How important is an individual manager?
Source: Sports Illustrated
Tom Watson, Jr. liked to ski. He was also chief executive of IBM during a critical period of the company’s history. By all accounts he was quite successful, growing revenues over 15% per year during his 17 years at the helm from 1954 to 1971. He also directed IBM’s investment in a production facility in Essex Junction, Vermont, beginning in 1958. Over time the Essex facility grew from 500 to 8000 employees, and now directly or indirectly affects 10 to 20% of Vermont’s economy.
How much slack is there in the labor market?
It depends what you mean by slack. Most people think the unemployment rate is a good measure of slack, and it’s intuitively appealing: divide the number of job-seekers by the number of people in the workforce, and that tells you what percent of people want to work, but can’t find a job. After falling for the last five years, the unemployment rate—currently 5.9%–is almost back to its post-World War II average of 5.8%.
Is a market storm brewing?
Source: Wikimedia Commons; Photo credit: Fir0002/Flagstaffotos
Instability is increasing. 100 to 300 point swings in the Dow are common. Commentators cite Ebola fears, the end of the Fed’s balance sheet expansion, an economic slowdown in China, a possible recession in Europe—there’s a lot to be worried about.
“I am a man of the desert; nobody is going to laugh at my beard!”
That’s what the Saudi oil minister exclaimed as he stormed out of an OPEC meeting some 30 years ago. The $34 oil price—equal to $100 today—had been supported by massive cuts in Saudi production. They were the “swing producer” that allowed the cartel to maintain its higher price. But OPEC was being torn apart by over-pumping, price discounting, and increased non-OPEC production. So the Saudis decided to pump all they could. The price then fell over 75%, to $8 per barrel.
What’s happening with Russia?
Source: Wikimedia Commons
At the beginning of the year Vladimir Putin had everyone jumpy. His aggressive actions in Crimea and Ukraine had set the world’s teeth on edge. Russian MIGs were testing Finnish and Swedish airspace. How do respond to a great power that insists on a 19th century imperial vision?
Does momentum investing work?
Source: Callen Associates
Investors have a tendency to chase returns. That’s why mutual fund companies hype their most recent performance in big, bold letters, just above the fine-print disclaimer: “Past performance does not guarantee future results.” There’s a reason they advertise this way: everyone loves a winner.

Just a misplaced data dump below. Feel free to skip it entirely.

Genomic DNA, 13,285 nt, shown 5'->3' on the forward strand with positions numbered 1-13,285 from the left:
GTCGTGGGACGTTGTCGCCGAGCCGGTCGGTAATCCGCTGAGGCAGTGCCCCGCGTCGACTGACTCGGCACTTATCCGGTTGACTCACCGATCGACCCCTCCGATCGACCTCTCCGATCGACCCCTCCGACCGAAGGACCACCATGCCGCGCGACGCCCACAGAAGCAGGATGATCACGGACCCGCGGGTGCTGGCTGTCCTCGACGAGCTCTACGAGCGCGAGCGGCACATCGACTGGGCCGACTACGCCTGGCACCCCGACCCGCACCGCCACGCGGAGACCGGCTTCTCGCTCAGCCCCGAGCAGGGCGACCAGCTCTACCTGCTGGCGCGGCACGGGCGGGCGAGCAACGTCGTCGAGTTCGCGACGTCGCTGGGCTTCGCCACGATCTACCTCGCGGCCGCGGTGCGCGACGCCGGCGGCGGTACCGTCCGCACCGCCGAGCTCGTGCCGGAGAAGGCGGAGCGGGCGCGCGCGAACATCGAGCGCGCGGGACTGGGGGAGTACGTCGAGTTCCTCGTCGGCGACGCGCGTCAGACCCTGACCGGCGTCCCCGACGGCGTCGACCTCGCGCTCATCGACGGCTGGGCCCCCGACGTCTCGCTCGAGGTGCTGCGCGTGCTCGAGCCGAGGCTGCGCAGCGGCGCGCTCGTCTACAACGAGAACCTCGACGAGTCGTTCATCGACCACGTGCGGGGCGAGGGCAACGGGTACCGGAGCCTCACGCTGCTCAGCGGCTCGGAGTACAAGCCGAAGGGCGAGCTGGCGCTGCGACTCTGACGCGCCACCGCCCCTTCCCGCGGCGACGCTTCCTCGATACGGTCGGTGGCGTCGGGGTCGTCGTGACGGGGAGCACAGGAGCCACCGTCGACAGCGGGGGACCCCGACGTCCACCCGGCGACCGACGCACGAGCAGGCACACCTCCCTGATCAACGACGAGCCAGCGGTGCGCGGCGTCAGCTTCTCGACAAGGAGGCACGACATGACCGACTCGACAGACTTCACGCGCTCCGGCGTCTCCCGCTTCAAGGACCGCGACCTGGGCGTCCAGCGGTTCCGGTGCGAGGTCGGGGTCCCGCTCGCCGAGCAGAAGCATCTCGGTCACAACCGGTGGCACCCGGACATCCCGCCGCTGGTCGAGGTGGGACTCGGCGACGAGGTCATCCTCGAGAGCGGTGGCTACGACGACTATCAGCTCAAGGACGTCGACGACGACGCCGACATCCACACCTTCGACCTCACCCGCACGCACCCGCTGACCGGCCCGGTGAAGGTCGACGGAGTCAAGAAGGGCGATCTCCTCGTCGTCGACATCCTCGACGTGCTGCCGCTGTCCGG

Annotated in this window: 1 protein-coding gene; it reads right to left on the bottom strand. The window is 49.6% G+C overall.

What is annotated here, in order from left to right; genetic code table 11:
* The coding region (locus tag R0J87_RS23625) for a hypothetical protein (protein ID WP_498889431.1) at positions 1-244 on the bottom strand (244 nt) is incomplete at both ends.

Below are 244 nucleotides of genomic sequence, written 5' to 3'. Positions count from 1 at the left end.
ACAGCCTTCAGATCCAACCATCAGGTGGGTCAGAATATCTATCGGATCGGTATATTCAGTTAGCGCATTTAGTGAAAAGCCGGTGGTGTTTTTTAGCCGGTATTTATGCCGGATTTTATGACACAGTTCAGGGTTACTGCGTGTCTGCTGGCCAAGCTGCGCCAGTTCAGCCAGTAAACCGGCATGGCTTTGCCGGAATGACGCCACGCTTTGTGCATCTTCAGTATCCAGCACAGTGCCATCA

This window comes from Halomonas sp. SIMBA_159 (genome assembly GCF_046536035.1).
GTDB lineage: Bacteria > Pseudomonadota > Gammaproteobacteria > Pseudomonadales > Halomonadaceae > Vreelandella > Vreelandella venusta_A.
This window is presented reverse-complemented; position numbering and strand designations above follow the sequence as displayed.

Can we talk about budgets?
Source: St. Louis Federal Reserve
It’s October. The time of year when the leaves fall, the woodbin gets filled, and budgets are proposed for next year. Budget season is about as attractive as a trip to the dentist for most people. But budgets are necessary. If you don’t know how much you can spend, you’ll usually spend too much.
Can investors be confident that the game isn’t rigged?
Source: St. Louis Federal Reserve
Consumer spending constitutes 2/3rds of the economy. When consumers stop spending, the economy goes into a tailspin. So naturally, anything that can predict consumer spending is of interest.
Is Ebola a threat to the economy?
It’s certainly a threat to Africa’s economy. The West Africa epidemic has resulted in almost 10,000 cases and over 3500 deaths. Two cases have been reported outside of Africa: one in Texas and one in Spain. Exxon Mobil and other mining operators have suspended many of their West African operations. In Liberia, Guinea, and Sierra Leone it has overwhelmed the health care system. And of course any tourism has ceased.
The dollar is strengthening. Is it time to sell? Stocks have pulled back. Is it time to buy? Interest rates are rising–wait, no they’ve fallen. And the economy is uncertain. What’s an investor to do?
When investors get caught up in the latest economic or political news, their portfolios can begin to look like a “Rube Goldberg” device: over-engineered and underperforming. This became clear last week, Continue reading